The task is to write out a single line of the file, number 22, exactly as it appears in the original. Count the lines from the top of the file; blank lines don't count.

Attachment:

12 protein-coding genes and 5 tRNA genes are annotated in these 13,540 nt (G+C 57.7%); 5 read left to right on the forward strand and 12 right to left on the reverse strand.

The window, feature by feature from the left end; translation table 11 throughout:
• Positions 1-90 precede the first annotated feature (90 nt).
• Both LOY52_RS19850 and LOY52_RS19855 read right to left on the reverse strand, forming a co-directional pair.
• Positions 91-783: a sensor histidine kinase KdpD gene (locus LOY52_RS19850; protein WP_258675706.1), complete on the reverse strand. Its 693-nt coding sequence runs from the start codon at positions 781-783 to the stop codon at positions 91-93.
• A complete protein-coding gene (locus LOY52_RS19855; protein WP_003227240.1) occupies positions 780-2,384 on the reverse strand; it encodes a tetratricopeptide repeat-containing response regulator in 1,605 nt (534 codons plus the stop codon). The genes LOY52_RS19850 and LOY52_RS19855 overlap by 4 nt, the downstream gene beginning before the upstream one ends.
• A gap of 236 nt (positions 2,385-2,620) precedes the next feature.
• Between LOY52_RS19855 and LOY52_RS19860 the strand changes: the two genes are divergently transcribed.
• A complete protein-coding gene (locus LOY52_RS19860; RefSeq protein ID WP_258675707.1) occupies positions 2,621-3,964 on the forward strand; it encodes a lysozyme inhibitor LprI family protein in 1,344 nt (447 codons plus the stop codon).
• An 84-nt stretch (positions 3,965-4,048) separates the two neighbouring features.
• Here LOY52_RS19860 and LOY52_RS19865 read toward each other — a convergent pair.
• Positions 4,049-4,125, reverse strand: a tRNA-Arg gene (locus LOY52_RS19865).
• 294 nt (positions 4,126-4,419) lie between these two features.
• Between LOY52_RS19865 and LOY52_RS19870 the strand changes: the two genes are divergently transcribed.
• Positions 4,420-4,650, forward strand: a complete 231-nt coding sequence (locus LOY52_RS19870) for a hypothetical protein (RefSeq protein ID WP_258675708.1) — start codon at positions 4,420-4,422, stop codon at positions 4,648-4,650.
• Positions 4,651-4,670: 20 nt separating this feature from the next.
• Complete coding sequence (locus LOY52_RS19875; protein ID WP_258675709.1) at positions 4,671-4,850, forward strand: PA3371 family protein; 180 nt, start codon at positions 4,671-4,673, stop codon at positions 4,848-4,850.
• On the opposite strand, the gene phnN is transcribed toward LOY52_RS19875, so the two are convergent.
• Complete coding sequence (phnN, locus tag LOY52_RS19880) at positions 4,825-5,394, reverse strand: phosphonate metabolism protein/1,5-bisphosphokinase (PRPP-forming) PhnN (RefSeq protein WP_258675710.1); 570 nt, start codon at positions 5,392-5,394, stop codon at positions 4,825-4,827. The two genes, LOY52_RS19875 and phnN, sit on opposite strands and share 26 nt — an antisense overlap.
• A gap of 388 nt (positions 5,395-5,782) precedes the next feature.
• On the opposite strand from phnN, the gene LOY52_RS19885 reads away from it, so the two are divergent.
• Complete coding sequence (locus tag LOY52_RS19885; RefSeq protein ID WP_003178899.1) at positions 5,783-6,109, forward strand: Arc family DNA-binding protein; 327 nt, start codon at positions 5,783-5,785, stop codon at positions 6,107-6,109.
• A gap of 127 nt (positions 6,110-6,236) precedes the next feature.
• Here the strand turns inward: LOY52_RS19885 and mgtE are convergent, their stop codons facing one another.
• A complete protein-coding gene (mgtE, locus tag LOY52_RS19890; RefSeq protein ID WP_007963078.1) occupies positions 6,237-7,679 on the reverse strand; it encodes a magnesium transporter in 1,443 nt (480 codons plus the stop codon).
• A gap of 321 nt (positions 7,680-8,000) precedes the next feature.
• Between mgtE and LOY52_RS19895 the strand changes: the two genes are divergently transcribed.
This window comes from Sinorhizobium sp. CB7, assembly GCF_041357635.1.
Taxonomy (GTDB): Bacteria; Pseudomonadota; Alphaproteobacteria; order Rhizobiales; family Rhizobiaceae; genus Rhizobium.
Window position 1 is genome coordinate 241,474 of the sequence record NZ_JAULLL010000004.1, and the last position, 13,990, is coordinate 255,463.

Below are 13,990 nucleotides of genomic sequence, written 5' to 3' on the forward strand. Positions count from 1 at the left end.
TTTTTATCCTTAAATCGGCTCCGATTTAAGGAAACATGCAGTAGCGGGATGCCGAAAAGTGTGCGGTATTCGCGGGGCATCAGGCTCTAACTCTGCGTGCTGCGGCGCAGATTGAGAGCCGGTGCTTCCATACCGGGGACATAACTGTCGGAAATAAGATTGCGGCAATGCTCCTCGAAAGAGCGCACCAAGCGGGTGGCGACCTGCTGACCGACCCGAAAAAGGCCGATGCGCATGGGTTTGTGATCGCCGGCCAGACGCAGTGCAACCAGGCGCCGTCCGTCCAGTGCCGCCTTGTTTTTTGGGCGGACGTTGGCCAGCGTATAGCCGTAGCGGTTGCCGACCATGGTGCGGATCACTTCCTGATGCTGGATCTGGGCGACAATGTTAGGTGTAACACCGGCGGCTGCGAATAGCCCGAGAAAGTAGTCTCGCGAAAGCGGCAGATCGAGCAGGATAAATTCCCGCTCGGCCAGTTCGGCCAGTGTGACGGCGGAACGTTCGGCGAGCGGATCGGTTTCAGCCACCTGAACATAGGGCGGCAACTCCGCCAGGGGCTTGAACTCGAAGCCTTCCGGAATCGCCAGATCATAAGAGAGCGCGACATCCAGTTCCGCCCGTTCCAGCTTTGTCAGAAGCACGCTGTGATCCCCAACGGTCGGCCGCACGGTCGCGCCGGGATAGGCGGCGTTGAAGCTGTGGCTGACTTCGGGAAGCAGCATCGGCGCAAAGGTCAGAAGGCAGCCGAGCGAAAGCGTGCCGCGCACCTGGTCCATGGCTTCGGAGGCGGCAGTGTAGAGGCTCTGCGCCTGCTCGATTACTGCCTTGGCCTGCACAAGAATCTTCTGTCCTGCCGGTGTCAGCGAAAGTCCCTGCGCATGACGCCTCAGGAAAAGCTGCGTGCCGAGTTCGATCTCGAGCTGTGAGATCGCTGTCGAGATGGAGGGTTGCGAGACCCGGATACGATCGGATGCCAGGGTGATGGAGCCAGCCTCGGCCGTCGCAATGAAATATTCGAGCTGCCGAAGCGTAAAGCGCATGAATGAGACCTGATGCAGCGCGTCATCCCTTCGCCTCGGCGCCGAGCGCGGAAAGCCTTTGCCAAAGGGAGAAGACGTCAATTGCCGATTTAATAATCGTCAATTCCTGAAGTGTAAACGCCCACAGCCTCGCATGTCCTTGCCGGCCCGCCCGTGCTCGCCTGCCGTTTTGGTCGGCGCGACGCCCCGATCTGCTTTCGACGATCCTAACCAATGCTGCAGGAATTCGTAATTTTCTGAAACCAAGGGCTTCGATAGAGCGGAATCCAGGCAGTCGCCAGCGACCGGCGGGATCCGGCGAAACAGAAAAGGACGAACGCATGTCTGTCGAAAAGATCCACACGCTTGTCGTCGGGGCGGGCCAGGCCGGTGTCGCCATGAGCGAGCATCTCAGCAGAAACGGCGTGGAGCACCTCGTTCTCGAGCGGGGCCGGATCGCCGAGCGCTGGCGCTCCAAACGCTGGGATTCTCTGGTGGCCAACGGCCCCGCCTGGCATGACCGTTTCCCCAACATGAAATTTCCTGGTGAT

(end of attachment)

• Complete coding sequence (locus tag LOY52_RS19885; RefSeq protein ID WP_003178899.1) at positions 5,783-6,109, forward strand: Arc family DNA-binding protein; 327 nt, start codon at positions 5,783-5,785, stop codon at positions 6,107-6,109.